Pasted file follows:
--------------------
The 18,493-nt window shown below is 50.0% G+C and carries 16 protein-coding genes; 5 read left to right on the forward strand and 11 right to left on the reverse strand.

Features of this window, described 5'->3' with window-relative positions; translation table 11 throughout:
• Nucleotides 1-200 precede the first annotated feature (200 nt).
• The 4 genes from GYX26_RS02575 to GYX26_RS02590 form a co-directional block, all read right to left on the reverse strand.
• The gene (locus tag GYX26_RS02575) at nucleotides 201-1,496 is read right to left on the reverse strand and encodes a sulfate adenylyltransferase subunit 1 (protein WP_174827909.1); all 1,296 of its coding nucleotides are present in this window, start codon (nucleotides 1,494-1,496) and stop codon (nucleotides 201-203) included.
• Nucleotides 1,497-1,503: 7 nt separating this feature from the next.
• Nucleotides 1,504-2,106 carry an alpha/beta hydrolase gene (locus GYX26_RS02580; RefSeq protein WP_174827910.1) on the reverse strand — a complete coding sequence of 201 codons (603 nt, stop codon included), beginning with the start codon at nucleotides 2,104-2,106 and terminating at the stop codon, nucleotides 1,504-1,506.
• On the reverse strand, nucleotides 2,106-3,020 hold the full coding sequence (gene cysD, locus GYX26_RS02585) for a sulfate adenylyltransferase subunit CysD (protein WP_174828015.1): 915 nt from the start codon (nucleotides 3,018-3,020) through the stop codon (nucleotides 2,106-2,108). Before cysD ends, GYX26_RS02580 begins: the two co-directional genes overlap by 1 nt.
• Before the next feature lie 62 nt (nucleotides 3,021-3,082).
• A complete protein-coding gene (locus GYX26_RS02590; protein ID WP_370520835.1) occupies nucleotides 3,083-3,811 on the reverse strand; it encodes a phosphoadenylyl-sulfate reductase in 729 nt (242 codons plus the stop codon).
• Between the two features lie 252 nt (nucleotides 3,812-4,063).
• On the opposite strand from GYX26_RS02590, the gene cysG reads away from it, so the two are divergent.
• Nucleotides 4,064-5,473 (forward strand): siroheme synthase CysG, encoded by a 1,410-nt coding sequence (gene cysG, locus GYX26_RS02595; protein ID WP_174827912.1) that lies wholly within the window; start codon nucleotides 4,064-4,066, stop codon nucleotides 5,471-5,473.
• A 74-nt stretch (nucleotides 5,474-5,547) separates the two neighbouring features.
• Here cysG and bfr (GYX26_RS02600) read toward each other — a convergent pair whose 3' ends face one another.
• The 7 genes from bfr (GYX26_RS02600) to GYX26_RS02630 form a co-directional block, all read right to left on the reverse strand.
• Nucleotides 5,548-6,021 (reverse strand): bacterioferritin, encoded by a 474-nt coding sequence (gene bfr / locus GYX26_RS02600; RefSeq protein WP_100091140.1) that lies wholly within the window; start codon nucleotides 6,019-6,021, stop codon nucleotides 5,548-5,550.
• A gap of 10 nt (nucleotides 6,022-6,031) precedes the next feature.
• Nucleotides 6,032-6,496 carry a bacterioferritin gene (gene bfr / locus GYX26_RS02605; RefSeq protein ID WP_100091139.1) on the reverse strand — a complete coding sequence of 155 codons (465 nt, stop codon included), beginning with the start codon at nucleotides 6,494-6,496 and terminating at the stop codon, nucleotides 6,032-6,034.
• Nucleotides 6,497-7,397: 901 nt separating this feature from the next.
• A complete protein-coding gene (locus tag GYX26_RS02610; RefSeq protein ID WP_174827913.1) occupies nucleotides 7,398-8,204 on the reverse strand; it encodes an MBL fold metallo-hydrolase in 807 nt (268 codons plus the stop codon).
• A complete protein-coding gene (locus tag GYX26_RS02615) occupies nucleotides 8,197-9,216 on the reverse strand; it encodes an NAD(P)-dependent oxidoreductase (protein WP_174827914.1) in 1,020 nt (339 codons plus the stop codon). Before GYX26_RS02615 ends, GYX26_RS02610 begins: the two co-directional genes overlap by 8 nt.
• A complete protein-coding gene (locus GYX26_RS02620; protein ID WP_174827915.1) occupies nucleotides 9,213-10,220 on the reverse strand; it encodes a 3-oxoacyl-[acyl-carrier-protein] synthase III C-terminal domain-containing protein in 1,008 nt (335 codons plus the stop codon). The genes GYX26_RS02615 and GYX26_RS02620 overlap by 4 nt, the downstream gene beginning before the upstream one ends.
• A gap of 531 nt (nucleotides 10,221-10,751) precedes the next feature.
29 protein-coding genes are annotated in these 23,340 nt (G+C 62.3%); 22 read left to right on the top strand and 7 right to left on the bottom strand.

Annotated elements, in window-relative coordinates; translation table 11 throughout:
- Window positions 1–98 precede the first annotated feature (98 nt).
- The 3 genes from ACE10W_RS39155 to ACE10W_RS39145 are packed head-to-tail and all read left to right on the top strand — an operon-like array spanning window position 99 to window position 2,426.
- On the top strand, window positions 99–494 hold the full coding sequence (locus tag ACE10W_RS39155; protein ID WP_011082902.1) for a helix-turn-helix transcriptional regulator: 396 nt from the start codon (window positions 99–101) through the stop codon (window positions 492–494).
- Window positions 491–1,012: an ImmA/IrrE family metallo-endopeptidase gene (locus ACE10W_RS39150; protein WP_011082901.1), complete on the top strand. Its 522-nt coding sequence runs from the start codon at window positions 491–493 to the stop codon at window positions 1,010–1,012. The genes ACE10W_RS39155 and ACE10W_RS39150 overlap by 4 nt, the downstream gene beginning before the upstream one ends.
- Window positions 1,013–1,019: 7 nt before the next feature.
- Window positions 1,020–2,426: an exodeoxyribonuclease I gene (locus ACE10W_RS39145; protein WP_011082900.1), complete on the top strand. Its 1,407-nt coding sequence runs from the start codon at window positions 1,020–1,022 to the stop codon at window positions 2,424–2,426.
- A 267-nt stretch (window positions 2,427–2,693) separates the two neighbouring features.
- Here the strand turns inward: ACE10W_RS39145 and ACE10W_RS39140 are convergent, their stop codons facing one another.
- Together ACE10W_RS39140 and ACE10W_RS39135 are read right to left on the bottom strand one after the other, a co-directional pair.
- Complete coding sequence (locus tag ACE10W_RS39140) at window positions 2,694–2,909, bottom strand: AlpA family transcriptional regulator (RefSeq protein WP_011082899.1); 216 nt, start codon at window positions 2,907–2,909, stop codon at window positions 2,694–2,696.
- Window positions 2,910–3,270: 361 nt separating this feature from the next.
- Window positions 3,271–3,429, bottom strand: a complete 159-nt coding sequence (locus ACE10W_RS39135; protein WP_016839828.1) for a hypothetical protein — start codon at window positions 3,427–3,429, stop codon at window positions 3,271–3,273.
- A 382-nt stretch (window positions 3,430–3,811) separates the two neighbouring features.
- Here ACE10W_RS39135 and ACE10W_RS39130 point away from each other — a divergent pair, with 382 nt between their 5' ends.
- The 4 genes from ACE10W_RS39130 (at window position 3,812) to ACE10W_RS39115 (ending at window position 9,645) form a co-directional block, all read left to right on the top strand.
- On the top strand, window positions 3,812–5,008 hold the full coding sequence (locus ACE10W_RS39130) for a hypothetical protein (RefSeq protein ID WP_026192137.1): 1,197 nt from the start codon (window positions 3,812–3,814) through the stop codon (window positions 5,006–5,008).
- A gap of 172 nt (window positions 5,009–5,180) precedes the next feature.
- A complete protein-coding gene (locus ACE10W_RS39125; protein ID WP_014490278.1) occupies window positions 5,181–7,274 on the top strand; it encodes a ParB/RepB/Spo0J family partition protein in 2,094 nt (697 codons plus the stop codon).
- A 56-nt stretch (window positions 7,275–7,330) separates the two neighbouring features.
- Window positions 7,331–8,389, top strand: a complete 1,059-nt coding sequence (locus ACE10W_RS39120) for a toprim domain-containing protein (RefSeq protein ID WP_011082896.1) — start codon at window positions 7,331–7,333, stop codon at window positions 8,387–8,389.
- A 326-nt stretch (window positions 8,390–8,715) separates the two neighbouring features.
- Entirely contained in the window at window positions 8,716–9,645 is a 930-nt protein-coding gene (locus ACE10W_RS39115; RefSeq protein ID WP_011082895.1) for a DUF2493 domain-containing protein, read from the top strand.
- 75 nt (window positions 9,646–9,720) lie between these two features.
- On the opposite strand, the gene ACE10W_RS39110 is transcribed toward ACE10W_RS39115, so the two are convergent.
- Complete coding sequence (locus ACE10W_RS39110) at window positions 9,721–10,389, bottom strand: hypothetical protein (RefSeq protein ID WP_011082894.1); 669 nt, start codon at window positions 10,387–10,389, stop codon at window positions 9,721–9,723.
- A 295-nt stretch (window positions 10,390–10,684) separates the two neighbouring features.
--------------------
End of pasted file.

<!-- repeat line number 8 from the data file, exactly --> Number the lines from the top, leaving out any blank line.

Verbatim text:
• On the reverse strand, nucleotides 2,106-3,020 hold the full coding sequence (gene cysD, locus GYX26_RS02585) for a sulfate adenylyltransferase subunit CysD (protein WP_174828015.1): 915 nt from the start codon (nucleotides 3,018-3,020) through the stop codon (nucleotides 2,106-2,108). Before cysD ends, GYX26_RS02580 begins: the two co-directional genes overlap by 1 nt.